For Leoni, the interconnected communal approach to food was something she wanted to bring to The Breadfruit’s tables. “I just started looking harder and harder at our menu and thinking, maybe I can do this. ‘Can I get access to conch?’ I started taking on seasonality. ‘Should I be serving red snapper now?’” Wanting to adopt a more true-to-life menu that varies with the seasons can be challenging when your food sources are so far away.
“Coming to Phoenix, I thought, ‘I’m landlocked! I live in the desert and the nearest body of water is three hundred miles away,’” Leoni sighs. “We’ve had good relationships with our farmers for years, so we understood what it meant to have high-quality ingredients, but for some reason that didn’t extend to fish. So several years ago, we started making better choices.”
Working with organizations like Jet-Fresh and Sea to Table, Leoni and Allen began building closer relationships with the people who supplied their seafood, which now makes up almost eighty percent of their menu. That dedication to quality also spurred Leoni to become more embedded in the culinary world.
When the James Beard Foundation launched a new program in 2016 called Smart Catch, Leoni reached out to the organization. Her enthusiasm and willingness to dive into the subject led to Leoni helping to vet out the pilot program. “I worked with their consultants, seeing what worked, what was difficult, how to locate sustainable sources. I collaborated closely with them for a month and it was an intense learning process.”
Leoni’s take-charge attitude also landed her a position with Monterey Bay’s Blue Ribbon Task Force. “I emailed Sheila Bowman, the woman who heads up the program, and she was like, ‘Who are you?’” Leoni says. But Leoni’s knowledge of Jamaican food and her advocacy efforts (like doing television spots about seafood sustainability for Channel 3) impressed Bowman, who invited her to join the Task Force’s exclusive group of 65 culinary experts.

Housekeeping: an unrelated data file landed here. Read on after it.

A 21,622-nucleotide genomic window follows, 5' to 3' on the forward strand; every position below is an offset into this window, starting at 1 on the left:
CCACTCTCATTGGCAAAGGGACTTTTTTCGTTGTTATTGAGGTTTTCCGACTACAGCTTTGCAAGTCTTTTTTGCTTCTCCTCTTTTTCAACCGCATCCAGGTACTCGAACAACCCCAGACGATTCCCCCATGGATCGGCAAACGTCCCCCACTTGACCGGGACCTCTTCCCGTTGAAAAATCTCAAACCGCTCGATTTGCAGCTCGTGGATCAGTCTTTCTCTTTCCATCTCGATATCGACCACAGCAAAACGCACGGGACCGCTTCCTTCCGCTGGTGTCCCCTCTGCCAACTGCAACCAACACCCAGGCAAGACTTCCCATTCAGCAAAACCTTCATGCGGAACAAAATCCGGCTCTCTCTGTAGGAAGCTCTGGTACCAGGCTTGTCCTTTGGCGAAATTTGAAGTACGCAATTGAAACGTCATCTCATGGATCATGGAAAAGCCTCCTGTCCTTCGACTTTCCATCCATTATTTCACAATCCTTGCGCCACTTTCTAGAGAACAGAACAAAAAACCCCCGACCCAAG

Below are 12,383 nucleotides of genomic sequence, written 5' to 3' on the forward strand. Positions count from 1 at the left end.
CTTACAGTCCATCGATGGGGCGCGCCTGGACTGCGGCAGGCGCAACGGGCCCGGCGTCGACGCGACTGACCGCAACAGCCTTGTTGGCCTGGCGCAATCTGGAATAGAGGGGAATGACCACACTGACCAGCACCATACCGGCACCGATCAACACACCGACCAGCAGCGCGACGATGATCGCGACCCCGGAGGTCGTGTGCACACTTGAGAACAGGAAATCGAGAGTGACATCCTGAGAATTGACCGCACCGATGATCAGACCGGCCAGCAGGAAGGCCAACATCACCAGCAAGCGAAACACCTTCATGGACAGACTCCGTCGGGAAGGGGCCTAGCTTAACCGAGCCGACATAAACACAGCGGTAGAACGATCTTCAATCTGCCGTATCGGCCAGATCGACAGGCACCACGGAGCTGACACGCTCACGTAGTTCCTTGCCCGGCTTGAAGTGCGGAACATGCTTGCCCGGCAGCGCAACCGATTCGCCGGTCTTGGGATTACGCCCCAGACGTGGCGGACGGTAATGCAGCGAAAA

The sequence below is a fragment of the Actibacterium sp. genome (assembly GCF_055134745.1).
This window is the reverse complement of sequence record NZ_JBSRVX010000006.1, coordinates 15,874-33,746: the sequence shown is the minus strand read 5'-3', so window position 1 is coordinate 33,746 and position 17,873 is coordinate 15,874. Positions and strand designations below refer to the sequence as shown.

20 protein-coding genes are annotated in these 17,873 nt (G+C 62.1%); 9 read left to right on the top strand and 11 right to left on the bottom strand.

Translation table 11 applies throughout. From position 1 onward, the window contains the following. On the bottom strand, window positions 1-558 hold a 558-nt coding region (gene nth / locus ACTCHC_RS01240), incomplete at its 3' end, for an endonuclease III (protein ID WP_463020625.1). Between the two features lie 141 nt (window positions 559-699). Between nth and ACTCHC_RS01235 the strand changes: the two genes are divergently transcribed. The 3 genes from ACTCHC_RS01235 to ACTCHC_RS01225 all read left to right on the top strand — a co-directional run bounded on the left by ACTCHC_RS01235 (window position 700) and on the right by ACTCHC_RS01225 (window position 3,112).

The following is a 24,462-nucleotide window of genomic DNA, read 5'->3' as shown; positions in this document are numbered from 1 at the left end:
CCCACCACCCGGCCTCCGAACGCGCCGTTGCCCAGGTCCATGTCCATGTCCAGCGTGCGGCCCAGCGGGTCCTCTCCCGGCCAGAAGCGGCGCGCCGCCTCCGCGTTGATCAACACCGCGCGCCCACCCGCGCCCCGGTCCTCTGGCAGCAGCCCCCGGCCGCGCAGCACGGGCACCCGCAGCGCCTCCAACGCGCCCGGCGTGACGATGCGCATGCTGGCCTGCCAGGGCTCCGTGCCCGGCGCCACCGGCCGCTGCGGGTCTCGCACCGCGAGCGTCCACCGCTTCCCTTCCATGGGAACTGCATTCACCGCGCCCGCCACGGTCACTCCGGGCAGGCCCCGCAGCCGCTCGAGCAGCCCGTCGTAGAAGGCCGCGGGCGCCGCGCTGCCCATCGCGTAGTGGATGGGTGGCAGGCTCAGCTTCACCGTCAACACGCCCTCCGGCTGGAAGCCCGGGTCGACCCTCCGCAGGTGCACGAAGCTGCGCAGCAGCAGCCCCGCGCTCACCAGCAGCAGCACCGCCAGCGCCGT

Leoni is also one of three local chefs (so far) who’ve signed the Portland Pact for Sustainable Seafood. As part of that pact’s Chefs For Fish campaign, Leoni is among a group of food professionals who’ve pledged to support U.S. fisheries that comply with the Magnuson-Stevens Fishery Conservation and Management Act. The MSA is a law that governs fishing in U.S. waters that helps to rebuild overfished stocks, increase long-term economic and social benefits, use reliable data and sound science, conserve essential fish habitats, and ensure a safe and sustainable supply of seafood.
While she’s working with national organizations, Leoni is also spreading her zeal within the local community. Since graduating from ASU’s School of Sustainability with an executive master’s degree in sustainability leadership, she’s been educating other Arizona chefs one-on-one about adopting sustainable, eco-friendly practices.
“Restaurants can make small changes today that require little to no money or time to implement. For example, at The Breadfruit and Rum Bar, we have a company that composts our pre- and post-consumer waste. This service cost us twenty dollars per week, but there is much greater value gained than the money spent,” says Leoni.
The depth and breadth of Leoni’s accomplishments would put most “establishment” chefs to shame. When asked if her lack of formal credentials has ever been an issue with organizations like the James Beard Foundation, Leoni just laughs. “Even though I’m not classically trained, they really respect and honor how I’ve bootstrapped my business,” Leoni says. “I went to one of their food summits last year. We were all drinking champagne on a rooftop, and one of them turns to me and says, ‘How did you end up here?’ And I told them what I told you: I just filled out a form. It was as simple as that.”
While The Breadfruit and Rum Bar will remain Leoni and Allen’s crown jewel, they’re also planning to expand their culinary empire by reestablishing the Leoni’s Focaccia concept (tipping their hats to Danielle’s Italian roots) in a Phoenix location in the near future. Their original incubator space in Scottsdale closed last year in order to make way for a much more complete concept slated to open on Roosevelt Row. While sandwiches will still be a big part of the concept, it will be more of a full-service focacceria, salumeria and gelateria, with a wine bar on top of that.